“A value-added aspect of investing in Israel bonds is the powerful statement it sends to Israel’s adversaries, especially the Boycott, Divestment and Sanctions (BDS) movement. Knowing Israel will never be defeated on the battlefield, BDS supporters employ confrontational economic tactics on a wide variety of fronts.”

Tapoohi concludes: “Yet, each and every Israel bond investment sends an unmistakable message to BDS advocates: Israel’s economy will remain strong.” Israel Bonds is hailed as a “dedicated, independent financial pipeline” for the Israeli state.[ii]

For those of us supporting the BDS movement or active within it, this is very flattering and a signal that we must be doing something right. Were the movement a simply a disorganised and incoherent fringe group, it would be ignored, or perhaps mocked.

BDS gets further attention on the Israel Bonds website, in the ‘from the CEO’ section, entitled “Israel Bonds are a Strong Response to the BDS Movement”. It’s Izzy again. He dedicates a whole page to defending the Israeli state and venting spleen on the BDS movement. After going through the usual red-herring platitudes (‘Why pick on little Israel?’ and ‘It’s great for gays and women’) he asserts the real reasons for economic pressure by BDS are:

“First, knowing Israel will never be defeated on the battlefield, they view the economic front as an alternate means of attacking Israel. Second, Israel’s economy represents an outstanding success story. Nothing agitates Israel’s detractors more than another achievement for the Jewish state, and Israel’s economic success is truly an exceptional achievement.”[iii]

Ignoring for a second the trouncing of the IOF by Hizballah in 2006, it is true that economic pressure is a non-violent means by which people living in imperial countries can assist in resistance against Zionism. The second one is clearly a ‘through the looking glass’ moment for Izzy; it’s doubtful that anyone involved in BDS is really motivated through envy of Israel economic ‘success’.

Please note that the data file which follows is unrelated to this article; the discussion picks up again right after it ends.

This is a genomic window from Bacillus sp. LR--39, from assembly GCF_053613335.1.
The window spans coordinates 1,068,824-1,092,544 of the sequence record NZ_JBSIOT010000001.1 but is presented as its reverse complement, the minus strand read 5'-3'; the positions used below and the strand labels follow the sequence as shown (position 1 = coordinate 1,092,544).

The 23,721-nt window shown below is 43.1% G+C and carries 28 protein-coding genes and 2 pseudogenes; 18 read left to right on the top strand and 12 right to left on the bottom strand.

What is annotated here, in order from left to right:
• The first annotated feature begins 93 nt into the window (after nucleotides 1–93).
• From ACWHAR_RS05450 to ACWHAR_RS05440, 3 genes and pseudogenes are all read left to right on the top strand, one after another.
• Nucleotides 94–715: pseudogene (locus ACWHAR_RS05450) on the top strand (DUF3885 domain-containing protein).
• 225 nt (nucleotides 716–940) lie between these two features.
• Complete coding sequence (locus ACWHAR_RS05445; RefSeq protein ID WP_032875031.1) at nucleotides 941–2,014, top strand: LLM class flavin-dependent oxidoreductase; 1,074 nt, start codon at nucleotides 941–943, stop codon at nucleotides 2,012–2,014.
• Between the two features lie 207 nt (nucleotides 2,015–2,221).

In May this year, Izzy gets another platform to remind the world again:

“Not everyone is applauding Israel’s stellar economic achievements—most especially the BDS movement. BDS advocates employ confrontational economic tactics in the belief they will succeed in isolating and weakening Israel.”[iv]

He is losing sleep over this.

According to the ‘learn’ section of Israeli Bonds website, 75% of investors are retail clients, while 25% are “institutional investors, encompassing states, municipalities, financial institutions, corporations, labor unions, universities and foundations.”[v] In the ‘history’ section, the broker-dealer is said to have a “legacy of achievement”, with proceeds that have “helped cultivate the desert [more on this later], build transportation networks, create new industries, resettle immigrants, and increase export capability”[vi]

If accurate, this means that Israel Bonds is a key agency in advancing land theft, creating apartheid roads for colonies, supporting the arms industry, assisting colonists occupy Palestinian land, the selling of goods produced on usurped land. Not only that, but universities and unions around the world are funding this.